JANE GOODALL: You mean with the-- with the essential oils?


JANE GOODALL: Well, I got-- I got involved really because of Michael and the company. Because you know, the Jane Goodall Institute, we're doing many programs around the world to try and make it a better place for people, animals, and the environment. We're working, especially in Africa, to protect environments and improve the livelihoods of people. And we're always searching for partners with whom we can share values to improve our-- to improve our fundraising capabilities. So finding a company like this, and finding Michael who shares the same values as I do, and producing lovely fragrances, then it's a win-win-win situation, I think.

DAN HOWLEY: Michael, I want to ask you about the growth of marijuana, right. If you have a large area-- I mean, people in California have dealt with this, but they say that it can lead to smells, I guess. If you see kind of a larger global industry, how do you kind of work to prevent the overall idea of, I guess, polluting the local environments as a result of this wide-scale harvesting that's bound to happen with legalized marijuana?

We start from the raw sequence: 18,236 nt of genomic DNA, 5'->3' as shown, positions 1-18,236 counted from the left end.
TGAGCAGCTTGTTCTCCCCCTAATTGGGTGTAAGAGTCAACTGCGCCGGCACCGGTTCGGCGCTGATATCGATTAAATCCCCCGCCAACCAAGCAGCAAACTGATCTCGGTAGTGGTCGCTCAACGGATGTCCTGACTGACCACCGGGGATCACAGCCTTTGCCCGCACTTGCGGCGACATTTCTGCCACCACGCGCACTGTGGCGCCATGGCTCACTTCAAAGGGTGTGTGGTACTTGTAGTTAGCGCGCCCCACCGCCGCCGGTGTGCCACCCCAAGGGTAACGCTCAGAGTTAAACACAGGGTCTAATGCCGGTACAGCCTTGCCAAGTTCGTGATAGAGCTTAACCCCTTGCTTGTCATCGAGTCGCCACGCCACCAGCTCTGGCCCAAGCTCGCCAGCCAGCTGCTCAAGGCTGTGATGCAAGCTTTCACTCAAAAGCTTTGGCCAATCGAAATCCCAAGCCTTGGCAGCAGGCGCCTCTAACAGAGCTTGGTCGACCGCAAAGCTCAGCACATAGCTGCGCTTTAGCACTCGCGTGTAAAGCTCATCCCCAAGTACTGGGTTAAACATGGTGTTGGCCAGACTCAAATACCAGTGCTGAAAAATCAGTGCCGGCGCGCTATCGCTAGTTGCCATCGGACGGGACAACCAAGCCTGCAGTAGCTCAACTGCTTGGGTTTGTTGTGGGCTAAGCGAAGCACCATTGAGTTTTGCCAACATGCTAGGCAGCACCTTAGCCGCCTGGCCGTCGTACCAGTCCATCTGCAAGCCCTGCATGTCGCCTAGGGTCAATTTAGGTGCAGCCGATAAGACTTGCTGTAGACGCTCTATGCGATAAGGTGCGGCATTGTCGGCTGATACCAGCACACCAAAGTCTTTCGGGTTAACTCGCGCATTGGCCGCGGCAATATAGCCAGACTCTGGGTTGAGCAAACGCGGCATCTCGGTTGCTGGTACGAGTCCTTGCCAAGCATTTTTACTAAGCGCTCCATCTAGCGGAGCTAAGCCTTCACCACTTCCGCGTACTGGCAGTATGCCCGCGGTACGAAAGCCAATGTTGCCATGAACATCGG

MICHAEL CAMMARATA: Well, I think there's-- there's many differences. We partnered with IFF, International Fragrances and Flavors, and they help with us on our operational level. And the one-- and they recently merged with DuPont, making them one of the largest ingredient providers in the world.

I think everything that we do has to have a positive impact on people and planet, and that's something that's very unique. Like even on our essential oil lines with Jane, like we work with the local communities in Africa, and we scale up efficiently our supply chain to not only are we providing jobs and supporting local communities with the support of IFF, but we're also able to bring products to scale. And I think there's a lot of unique technologies and stuff along those lines that we've been developing with IFF to be able to increase the production.